The WindTail infostealer is a macOS threat that was developed by the WindShift APT (Advanced Persistence Threat), a hacking group that operates mainly in the Middle East. The WindShift APT specializes in malware targeting Apple products, whose security features have often been touted beyond their actual capabilities.

Many Mac users are under the impression that their computer is virus-proof, but – as malware like WindTail shows us – this isn’t the case. WindTail is an infostealer developed by the WindShift APT (Advanced Persistent Threat) to target macOS. WindShift is a hacking group based out of the Middle East. The group specializes in targeting Apple devices with their malware, computers that are marketed as, and believed to be, far more secure than they really are.

Who Does WindTail Target?

There is a bit of potential good news for the average Mac user; it seems like WindShift is primarily targeting Middle East government targets. There is evidence that the group was running surveillance on their targets for several years before launching their infection campaign.

The group conducted surveillance across several phases and used a variety of techniques to gather information, according to a report from Taha Karim, a security researcher. The initial phase of reconnaissance involved the use of fake online personas. The group used the personas to communicate with the target organizations on social networks. LinkedIn was their primary point of contact, but they also interacted with targets over Facebook, Instagram, Google Plus, and Twitter.

The goal of the interactions was to gather personally identifiable information about their targets, such as emails, contacts, and phone numbers. The second phase began after the data collection was completed. This phase involved sending the targets spoof emails that appeared to be from legitimate sources. The emails contained scripts that allowed attackers to track their target’s location, clicking habits, interests, and what type of computer they were using.

While the initial phases took several years to pull off, the third phase was completed relatively quickly in under a day. The third phase was when the attackers issued fake password recovery and reset emails, as well as SMS redirects, that sent users to fake credential harvesting pages. The pages were designed to look like legitimate login portals for services, including Gmail, Outlook, iCloud, and Etisalat, the primary ISP for the UAE.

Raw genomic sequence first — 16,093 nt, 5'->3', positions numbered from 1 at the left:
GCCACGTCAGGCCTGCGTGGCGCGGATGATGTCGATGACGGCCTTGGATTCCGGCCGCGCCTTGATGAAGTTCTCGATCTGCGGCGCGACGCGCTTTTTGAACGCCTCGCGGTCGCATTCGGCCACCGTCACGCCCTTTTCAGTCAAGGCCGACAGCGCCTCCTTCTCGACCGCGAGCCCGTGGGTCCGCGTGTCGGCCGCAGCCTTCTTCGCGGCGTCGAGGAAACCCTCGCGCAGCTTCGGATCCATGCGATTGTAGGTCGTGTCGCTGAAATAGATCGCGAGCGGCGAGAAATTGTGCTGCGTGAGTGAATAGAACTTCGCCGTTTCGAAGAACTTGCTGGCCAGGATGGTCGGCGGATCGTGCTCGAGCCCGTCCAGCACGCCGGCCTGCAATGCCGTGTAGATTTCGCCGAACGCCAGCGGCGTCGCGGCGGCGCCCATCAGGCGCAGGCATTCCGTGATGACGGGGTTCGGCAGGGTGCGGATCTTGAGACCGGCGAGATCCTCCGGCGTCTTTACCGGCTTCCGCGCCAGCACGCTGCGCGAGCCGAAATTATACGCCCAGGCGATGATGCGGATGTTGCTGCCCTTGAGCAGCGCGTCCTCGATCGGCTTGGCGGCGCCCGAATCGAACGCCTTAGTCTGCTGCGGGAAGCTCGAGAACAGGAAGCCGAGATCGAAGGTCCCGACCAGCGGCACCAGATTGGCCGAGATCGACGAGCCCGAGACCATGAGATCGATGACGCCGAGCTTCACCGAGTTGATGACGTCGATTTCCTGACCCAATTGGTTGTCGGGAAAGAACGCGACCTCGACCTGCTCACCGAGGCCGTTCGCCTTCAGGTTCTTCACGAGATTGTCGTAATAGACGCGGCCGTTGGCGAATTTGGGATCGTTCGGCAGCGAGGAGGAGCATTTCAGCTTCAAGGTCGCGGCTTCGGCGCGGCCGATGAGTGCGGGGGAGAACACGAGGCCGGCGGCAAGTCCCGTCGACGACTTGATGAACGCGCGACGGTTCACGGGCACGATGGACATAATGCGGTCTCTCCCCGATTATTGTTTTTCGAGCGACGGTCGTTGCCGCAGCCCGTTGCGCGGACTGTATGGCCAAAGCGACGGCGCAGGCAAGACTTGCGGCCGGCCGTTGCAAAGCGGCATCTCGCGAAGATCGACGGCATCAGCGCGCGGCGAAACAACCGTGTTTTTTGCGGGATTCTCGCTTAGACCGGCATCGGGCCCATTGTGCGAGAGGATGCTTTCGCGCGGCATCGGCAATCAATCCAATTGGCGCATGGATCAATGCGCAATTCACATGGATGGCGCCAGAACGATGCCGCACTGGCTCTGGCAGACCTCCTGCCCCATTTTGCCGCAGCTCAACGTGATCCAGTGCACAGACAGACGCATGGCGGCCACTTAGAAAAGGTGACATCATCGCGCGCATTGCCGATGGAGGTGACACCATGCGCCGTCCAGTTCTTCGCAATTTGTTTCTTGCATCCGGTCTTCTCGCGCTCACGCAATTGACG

If the third phase had failed, the group would have resorted to hacking to get the information they wanted. This would be where WindTail came in.

How Does WindTail Bypass Protections?

Macs are made with robust security features that make people think they are impenetrable. The truth is that Xprotect and Gatekeeper aren’t as infallible as the general public has been led to believe. These defenses don’t mean much in the face of a serious threat actor with the right skills and motivation.

WindTail can get around Mac security features by abusing custom URL schemes propagated through connection vectors established with victims during the recon phase. While this kind of infection can rely on user interaction, the user interaction necessary is minimal, and attackers can easily influence their targets into doing it. All it takes is a simple approval request, as shown below;

windshift - windtail threat
Approval Request

Those using an older version of Safari won’t even receive an approval request when trying to load a custom URL. The system will launch the malicious application without any input from users. If this were to happen with WindTail or another similar threat, it would grant those malicious applications persistence on the device as a Login item. Even in cases where the system is up to date and asks users to allow for the application to open, the hackers can just change the content in the message to make it seem benign. Users will allow the malicious link without a second thought because they don’t understand how dangerous it is.

Even though WindTail was initially designed for a specific target, the virus has no made its way into the wild. This is proof that the ATP behind the great was able to effectively bypass security and install their malicious applications on target devices.

What Does WindTail Do?

The first thing WindTail does is establish persistence on a target computer. After that, it will get to work finding specific file types – such as .pdf, .doc, .rtf, .ppt, .xls, .db, and more. The virus archives any files that fit these criteria using the zip utility built-in to Mac computers and sends them to the command and control (C2) server of the threat actor.

The main goal of WindTail is to establish persistence and exfiltrate data continuously to a remote server. That purpose fits neatly into the idea of a cyber-espionage campaign, such as the campaign launched by the WindShift group.

Experts have also issued warnings that some samples of the virus they found and tested had another module. This other module would allow the infostealer to work like a trojan and install additional malware onto an infected system.

WindTail Screenshots

WindShift - WindTail approval


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